Not being a tech guy like we’re lucky to have a number of on this forum, I’m always looking for the real deal behind questions such as this one from AcquiredTrack7. There seem to be a lot of memes out there about the typical properties of these technologies. I’ve encountered that dynamics have the most natural timbre, while planars and even electrostats are often reported to have a plasticky or metallic edge. Fast/speed plus good bass but not always sufficient treble are memes I keep encountering for planars. Likewise, poor bass but super amounts of detail seem to be common memes for electrostats. Somewhat sloppy bass but over-all natural timbre and of course good dynamics are memes for dynamics.

Many of these memes seem to have been around for a very long time and persist despite real technical evolution over the past decade. For example, the whole point of Focal’s M-dome + metal (deposition?) diaphragm drivers is apparently to produce a tight and especially punchy sound. Audeze typically uses two-sided magnet structures that trade off extra weight for increased punchiness, precision, etc. Yet Audeze has persistent trouble achieving an adequate ear amplification hump, while HifiMan has a strong upper mids hump, but it tends to be too narrow.

And of course the meme that AcquiredTrack7 is partly inquiring about, that planar is simply an all-around newer and better tech than dynamic, is at least working on achieving official meme status. But when you find a tech-focused interview with a headphone engineer, they’re universally quick to state that each of the technologies is a mix of strengths and weakness. Pick your poison. It’s all about juggling a thousand different tricks to minimize problems while maximizing strengths. I’ve come away with the impression that a few of the variables that can be juggled include diaphragm materials, size, shape and surrounds. Magnet materials and topology. Enclosure materials and shape. And of course the degree of enclosure openness or closedness. Plus, a huge and endless labyrinth of ear pad materials, seal, shape, etc.

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The main advantage of planars is the ultra light diaghragm. It also moves more uniformally (less flexing, deformation) than a dynamic cone/dome/etc. This all leads to a “faster” driver with better detail and less distortion.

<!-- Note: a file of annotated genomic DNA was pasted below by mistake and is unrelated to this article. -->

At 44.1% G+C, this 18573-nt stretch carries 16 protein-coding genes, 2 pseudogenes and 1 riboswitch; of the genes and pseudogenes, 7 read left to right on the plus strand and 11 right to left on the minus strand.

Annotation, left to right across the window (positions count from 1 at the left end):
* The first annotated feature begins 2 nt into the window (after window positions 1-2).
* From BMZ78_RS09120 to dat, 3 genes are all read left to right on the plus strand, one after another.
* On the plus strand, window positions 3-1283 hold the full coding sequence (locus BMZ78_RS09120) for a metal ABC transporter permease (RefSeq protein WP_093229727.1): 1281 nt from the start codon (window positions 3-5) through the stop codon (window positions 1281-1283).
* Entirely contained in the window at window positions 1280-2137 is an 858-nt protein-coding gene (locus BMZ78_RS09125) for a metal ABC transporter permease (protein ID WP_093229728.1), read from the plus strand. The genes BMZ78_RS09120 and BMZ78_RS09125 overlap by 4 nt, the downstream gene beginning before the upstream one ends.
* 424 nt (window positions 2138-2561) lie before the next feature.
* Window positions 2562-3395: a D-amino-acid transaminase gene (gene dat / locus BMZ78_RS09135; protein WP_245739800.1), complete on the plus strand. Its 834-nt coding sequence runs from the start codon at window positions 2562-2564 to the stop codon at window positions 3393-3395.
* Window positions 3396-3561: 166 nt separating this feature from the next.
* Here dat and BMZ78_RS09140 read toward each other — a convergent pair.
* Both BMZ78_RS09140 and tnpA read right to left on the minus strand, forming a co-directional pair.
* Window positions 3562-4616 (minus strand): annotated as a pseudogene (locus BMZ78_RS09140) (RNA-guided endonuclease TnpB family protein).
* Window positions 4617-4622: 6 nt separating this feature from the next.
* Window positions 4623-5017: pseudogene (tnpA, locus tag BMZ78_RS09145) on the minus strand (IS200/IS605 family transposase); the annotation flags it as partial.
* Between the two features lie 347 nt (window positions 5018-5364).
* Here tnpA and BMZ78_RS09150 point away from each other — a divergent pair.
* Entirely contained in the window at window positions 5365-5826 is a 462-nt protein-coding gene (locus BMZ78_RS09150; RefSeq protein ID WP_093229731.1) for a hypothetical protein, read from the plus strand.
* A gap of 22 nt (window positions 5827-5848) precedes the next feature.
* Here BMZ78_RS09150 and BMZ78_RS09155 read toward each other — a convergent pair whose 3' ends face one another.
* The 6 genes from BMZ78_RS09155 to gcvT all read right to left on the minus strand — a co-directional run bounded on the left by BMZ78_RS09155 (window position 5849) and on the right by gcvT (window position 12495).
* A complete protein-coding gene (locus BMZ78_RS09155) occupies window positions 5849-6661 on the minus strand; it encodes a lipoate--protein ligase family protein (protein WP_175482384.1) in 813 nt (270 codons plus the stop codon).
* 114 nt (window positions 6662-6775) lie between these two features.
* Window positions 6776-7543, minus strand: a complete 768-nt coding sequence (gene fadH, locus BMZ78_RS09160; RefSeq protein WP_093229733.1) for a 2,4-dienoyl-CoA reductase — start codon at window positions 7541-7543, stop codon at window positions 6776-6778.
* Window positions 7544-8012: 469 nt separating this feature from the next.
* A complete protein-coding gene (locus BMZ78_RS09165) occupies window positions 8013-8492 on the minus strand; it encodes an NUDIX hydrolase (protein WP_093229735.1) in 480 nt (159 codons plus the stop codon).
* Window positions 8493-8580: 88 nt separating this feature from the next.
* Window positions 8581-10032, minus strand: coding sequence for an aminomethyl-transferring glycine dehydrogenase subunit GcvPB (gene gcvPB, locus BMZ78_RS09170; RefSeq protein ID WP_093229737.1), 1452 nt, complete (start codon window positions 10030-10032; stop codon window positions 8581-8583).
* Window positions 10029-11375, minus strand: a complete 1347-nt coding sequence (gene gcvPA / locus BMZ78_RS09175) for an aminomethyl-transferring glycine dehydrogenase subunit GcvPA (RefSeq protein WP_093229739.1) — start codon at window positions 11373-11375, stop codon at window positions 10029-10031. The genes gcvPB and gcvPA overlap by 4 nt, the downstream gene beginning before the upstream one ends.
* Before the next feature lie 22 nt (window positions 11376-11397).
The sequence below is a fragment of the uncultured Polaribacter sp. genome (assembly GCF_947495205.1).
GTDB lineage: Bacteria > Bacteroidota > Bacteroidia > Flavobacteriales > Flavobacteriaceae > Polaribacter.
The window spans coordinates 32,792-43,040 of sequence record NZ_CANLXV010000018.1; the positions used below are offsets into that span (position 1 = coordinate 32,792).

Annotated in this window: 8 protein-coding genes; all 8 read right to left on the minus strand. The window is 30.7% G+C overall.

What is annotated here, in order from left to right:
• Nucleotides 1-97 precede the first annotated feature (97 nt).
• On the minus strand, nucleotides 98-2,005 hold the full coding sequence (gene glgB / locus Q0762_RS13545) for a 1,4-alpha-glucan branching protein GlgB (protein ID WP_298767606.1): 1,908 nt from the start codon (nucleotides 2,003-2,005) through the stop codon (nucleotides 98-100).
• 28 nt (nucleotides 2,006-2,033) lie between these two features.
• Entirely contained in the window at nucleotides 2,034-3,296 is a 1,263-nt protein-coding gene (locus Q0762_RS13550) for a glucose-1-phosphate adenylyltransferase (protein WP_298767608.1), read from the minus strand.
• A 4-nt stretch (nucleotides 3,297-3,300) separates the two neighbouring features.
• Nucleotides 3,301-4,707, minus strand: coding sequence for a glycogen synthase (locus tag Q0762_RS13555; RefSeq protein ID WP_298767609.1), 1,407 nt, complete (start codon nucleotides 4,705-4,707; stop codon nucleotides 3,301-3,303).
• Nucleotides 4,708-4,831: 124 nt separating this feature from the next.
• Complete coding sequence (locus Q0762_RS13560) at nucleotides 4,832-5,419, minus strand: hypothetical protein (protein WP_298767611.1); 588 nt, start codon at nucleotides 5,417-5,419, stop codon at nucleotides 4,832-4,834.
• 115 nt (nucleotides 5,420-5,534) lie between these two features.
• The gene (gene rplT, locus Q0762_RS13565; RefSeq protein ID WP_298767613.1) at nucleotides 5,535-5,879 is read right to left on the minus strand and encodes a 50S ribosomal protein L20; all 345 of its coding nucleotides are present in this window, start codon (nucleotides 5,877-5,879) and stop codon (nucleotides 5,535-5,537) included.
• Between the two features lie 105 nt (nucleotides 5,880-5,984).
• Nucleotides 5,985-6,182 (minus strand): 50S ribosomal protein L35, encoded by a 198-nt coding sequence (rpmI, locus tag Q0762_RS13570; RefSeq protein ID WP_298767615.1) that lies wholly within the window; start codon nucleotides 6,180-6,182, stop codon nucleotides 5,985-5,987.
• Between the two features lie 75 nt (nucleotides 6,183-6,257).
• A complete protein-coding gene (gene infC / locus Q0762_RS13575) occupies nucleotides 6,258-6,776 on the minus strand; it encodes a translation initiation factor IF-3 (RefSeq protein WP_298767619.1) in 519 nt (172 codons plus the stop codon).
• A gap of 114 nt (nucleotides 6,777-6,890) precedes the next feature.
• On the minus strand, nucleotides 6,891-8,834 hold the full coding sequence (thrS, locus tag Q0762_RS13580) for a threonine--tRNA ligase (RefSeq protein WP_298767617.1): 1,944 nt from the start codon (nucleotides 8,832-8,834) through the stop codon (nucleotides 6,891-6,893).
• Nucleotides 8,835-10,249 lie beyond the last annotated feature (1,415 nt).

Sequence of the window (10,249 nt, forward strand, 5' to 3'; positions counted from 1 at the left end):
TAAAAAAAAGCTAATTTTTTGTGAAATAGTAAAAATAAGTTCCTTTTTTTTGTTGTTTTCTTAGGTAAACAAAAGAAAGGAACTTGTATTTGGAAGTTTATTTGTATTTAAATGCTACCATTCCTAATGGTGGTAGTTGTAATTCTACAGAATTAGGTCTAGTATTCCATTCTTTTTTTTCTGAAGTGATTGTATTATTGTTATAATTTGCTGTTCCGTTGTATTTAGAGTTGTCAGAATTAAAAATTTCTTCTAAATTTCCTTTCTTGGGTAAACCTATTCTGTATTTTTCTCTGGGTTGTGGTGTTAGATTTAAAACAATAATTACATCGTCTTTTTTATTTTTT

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The disadvantage of a planar is mostly in the bass/SPL area. They simply don’t have the excursion that a dynamic driver has. So they don’t move as much air. It’s why planar headphone drivers have to be much bigger in surface area to produce “loud”/“impactful” bass. If you look at 2ch speakers, pretty much all of the designs using planars only use them for tweet and mid frequencies. Only Magnepan uses bass panels and they are HUGE.

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Here is Magnepan’s TOTL speaker. 95% of what you see is for bass reproduction.


I also see >2000€ in room treatment.

Re planar:

Can we parse this out a bit? I’m going to state a bunch of vague ideas I’ve acquired, and I want you tech guys to tear them to shreds. The driver rectangle is suspended like a trampoline in a surrounding frame. The magnetic trace(s) on the surface of the the diaphragm pull it up toward the (flat?) electromagnet suspended above/beside it. The stronger the electromagnet and the thinner/lighter(?) the material of the diaphragm, the greater the potential excursion of the diaphragm. But to achieve that greater excursion the separation of diaphragm and electromagnet would need to be greater (invoking inverse-square-of-distance power loss?). Traces and electromagnets on both sides could potentially roughly double the excursion. The more flexible the attachment of the diaphragm to its frame/surrounds the larger and more linear its movement could be.

More or less, but as the Diaphram becomes lighter and less rigid, you introduce issues with motion introducing waves on the surface of the material.